The global economy took a hard hit from COVID-19, and in the discussion about how countries will recover, a new term is becoming popular: green recovery. It means to focus on policies that will benefit both people and the environment, such as fiscal stimulus on renewable energy. Many voices are calling for that, and South Korea heard the call, they announced this year the plans to build the world’s largest offshore wind farm by 2030.
The unveiled valor to the farm was 48.5T won(around 219.5B reais), and it’s expected to have an 8.2GW maximum capacity. This amounts to the energy of six nuclear power reactors, more than enough to sustain all households of Seoul and Incheon. For comparison, the actual largest offshore wind farm has a 1.12GW maximum capacity, way lesser.
The chosen area is a coastal town called Sinan, which has a climate and topography favorable to large-scale wind power generation. Yet, some challenges and negative points will need to be dealt with. Among them, we have:
- Local opposition
- High cost
- To run at full capacity the wind would need to blow at 13 meters per second every day, which is impossible
- Rely on the investment of many private companies, the conflict between them could scrap or modify the project.
Overall, this will have a great impact on South Korea. The country is already Asia’s 4th largest economy and one of the top 10 in energy user’s consumption per capita. However, most of its energy comes from fossil fuels, and only 6.5% from renewable energy(that being nuclear). This causes large ecological and economic prejudice, given that all fuels are imported, being a huge expense for the country.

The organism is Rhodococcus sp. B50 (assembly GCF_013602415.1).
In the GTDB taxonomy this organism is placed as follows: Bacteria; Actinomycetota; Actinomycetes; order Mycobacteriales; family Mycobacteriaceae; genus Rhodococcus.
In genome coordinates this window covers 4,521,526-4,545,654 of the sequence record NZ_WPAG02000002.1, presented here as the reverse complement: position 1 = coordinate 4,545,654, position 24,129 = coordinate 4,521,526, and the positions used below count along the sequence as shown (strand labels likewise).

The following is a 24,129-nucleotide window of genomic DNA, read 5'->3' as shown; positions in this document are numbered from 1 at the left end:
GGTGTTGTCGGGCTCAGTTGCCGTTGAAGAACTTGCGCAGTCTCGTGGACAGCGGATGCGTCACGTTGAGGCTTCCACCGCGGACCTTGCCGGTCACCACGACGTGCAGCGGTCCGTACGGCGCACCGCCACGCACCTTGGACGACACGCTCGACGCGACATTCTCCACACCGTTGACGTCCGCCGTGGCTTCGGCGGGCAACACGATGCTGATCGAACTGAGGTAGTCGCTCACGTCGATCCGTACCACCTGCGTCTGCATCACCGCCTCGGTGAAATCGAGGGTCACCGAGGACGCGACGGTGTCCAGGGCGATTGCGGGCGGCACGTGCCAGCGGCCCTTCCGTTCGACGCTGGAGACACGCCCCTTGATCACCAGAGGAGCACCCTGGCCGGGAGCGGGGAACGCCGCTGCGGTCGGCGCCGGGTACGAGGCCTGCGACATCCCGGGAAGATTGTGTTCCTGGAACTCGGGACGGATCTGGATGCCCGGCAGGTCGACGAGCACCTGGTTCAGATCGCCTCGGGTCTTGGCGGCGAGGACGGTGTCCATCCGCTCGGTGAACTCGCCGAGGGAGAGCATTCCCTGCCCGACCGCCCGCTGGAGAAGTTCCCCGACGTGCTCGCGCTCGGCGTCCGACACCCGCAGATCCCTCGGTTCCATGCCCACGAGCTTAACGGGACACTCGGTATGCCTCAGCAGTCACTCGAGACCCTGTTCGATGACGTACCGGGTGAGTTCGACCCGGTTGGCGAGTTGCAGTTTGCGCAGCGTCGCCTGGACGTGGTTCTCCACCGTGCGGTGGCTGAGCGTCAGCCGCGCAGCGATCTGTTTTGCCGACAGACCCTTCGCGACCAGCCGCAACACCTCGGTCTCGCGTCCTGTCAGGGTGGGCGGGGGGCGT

Yet, since the Democratic Party won the elections with Moon Jae-in as president, many changes are being made. In July of 2020 was announced the Korean New Deal, a massive investment of 160T won(about 724.6B reais) to create 1,901,00 jobs by 2025 based on three pillars – The Digital New Deal, The Green New Deal, and strengthening the employment and the social safety nets.
And this is the ambitious plan of South Korea for the post-COVID-19 era.
Author: Gustavo Elias Cândido